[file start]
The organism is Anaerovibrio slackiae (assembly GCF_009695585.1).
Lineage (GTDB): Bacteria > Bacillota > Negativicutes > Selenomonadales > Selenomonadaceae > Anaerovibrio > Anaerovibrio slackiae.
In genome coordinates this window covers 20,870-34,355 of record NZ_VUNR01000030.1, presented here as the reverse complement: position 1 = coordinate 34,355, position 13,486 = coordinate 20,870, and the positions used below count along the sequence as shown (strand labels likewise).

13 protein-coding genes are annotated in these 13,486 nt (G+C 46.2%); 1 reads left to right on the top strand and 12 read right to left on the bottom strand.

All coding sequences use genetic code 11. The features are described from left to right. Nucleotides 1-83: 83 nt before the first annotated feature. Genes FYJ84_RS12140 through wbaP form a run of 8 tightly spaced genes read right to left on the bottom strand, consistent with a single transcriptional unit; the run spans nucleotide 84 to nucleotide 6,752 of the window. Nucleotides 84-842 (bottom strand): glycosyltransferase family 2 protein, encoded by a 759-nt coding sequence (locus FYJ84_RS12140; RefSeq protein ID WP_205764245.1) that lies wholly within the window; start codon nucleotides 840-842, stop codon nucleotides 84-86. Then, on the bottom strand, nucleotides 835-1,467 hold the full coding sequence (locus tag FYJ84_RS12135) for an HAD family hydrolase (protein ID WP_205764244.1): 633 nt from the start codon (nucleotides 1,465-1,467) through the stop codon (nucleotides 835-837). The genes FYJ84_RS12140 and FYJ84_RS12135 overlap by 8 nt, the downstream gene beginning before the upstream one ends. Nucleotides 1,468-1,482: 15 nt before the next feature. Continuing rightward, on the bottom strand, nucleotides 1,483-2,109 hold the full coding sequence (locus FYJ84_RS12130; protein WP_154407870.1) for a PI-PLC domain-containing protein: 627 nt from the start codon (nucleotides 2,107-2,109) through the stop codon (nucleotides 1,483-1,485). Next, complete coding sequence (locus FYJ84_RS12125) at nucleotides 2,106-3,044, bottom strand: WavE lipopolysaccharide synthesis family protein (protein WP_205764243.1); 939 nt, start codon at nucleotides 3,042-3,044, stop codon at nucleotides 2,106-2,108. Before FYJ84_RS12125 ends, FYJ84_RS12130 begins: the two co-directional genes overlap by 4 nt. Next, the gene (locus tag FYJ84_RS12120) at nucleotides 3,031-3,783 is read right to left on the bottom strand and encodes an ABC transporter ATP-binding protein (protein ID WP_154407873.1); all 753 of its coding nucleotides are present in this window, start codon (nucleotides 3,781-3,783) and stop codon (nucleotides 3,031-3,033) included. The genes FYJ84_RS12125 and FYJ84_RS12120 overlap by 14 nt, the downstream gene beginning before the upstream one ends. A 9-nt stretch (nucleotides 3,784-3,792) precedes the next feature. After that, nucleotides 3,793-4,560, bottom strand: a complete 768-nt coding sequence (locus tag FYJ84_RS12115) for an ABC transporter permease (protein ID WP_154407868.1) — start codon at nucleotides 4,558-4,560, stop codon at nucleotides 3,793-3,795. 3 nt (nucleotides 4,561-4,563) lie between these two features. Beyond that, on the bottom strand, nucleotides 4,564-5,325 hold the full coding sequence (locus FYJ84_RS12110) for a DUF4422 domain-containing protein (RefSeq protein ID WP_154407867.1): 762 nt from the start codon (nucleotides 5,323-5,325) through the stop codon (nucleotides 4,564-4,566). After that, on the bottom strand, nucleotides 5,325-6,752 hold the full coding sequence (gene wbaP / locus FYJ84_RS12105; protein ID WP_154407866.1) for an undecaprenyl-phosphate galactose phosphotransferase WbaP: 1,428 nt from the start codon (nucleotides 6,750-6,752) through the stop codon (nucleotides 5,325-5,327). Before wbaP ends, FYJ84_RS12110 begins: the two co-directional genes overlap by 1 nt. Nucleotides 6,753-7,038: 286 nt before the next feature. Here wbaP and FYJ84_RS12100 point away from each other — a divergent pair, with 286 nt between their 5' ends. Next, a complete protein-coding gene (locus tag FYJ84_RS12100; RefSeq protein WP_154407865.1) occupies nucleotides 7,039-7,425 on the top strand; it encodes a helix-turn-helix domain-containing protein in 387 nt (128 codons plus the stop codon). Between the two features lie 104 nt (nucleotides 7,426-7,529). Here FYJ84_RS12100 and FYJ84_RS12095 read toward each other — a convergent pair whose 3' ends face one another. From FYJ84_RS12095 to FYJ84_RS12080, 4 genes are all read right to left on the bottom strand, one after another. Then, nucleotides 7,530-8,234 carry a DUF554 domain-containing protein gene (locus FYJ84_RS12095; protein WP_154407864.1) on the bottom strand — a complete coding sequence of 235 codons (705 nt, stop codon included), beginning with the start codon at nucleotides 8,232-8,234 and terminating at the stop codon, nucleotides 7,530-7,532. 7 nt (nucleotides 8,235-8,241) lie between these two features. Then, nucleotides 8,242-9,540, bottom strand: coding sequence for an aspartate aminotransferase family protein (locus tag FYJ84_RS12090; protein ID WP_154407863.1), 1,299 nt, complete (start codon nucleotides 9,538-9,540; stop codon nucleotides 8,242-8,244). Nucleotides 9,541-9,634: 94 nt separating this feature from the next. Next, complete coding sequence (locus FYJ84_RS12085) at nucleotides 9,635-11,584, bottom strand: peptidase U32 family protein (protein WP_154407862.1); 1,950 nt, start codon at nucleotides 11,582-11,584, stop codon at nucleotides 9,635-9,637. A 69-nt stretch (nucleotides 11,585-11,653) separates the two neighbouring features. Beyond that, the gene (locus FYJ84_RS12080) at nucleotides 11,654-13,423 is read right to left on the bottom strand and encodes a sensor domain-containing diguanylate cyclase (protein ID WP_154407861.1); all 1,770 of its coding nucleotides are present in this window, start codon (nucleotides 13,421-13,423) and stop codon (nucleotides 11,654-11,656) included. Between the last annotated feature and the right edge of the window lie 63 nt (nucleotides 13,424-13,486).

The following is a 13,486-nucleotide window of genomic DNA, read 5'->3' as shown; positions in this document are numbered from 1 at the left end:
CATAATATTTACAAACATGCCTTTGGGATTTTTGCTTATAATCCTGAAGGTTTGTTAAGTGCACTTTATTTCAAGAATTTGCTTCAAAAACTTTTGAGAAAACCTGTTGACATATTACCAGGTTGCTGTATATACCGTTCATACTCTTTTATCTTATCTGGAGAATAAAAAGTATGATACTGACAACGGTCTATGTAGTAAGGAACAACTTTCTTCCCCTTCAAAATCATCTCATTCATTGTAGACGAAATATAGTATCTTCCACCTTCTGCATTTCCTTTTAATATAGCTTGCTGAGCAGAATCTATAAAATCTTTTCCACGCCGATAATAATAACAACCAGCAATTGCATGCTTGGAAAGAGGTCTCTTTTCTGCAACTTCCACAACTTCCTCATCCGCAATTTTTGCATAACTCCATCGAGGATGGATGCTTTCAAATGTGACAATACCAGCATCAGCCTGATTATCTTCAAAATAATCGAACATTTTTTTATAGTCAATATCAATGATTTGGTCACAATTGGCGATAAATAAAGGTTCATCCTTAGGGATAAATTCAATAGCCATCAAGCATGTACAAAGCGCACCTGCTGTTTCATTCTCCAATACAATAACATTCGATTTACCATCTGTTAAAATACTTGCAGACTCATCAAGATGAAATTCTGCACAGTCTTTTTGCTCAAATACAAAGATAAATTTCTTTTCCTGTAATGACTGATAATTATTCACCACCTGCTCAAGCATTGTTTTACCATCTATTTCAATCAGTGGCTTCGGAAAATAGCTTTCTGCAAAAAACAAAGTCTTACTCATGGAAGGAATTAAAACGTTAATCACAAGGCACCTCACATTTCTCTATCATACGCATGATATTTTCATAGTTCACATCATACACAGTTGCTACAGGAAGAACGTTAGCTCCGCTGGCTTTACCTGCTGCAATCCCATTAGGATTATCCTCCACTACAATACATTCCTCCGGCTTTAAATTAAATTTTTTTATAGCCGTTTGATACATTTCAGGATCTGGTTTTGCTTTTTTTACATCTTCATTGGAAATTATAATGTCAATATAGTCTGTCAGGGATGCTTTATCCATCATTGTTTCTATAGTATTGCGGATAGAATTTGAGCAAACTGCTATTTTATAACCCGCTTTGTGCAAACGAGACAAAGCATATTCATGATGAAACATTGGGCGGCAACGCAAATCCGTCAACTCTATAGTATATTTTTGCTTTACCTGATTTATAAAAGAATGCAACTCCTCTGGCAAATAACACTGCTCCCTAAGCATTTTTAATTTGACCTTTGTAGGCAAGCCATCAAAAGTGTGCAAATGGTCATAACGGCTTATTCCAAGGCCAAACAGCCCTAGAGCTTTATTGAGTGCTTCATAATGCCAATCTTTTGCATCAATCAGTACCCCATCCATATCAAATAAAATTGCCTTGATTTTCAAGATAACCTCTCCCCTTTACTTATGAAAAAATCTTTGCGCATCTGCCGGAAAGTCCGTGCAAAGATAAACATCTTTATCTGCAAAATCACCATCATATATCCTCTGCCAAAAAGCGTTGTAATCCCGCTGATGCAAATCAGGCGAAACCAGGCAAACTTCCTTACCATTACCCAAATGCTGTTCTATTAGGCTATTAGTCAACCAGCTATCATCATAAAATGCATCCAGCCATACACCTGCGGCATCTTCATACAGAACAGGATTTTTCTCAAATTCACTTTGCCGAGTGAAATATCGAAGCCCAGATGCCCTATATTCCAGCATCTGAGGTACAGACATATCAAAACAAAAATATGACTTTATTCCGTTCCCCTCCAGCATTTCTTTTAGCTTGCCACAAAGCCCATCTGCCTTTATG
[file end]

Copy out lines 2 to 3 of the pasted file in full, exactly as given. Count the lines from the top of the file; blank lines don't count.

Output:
Lineage (GTDB): Bacteria > Bacillota > Negativicutes > Selenomonadales > Selenomonadaceae > Anaerovibrio > Anaerovibrio slackiae.
In genome coordinates this window covers 20,870-34,355 of record NZ_VUNR01000030.1, presented here as the reverse complement: position 1 = coordinate 34,355, position 13,486 = coordinate 20,870, and the positions used below count along the sequence as shown (strand labels likewise).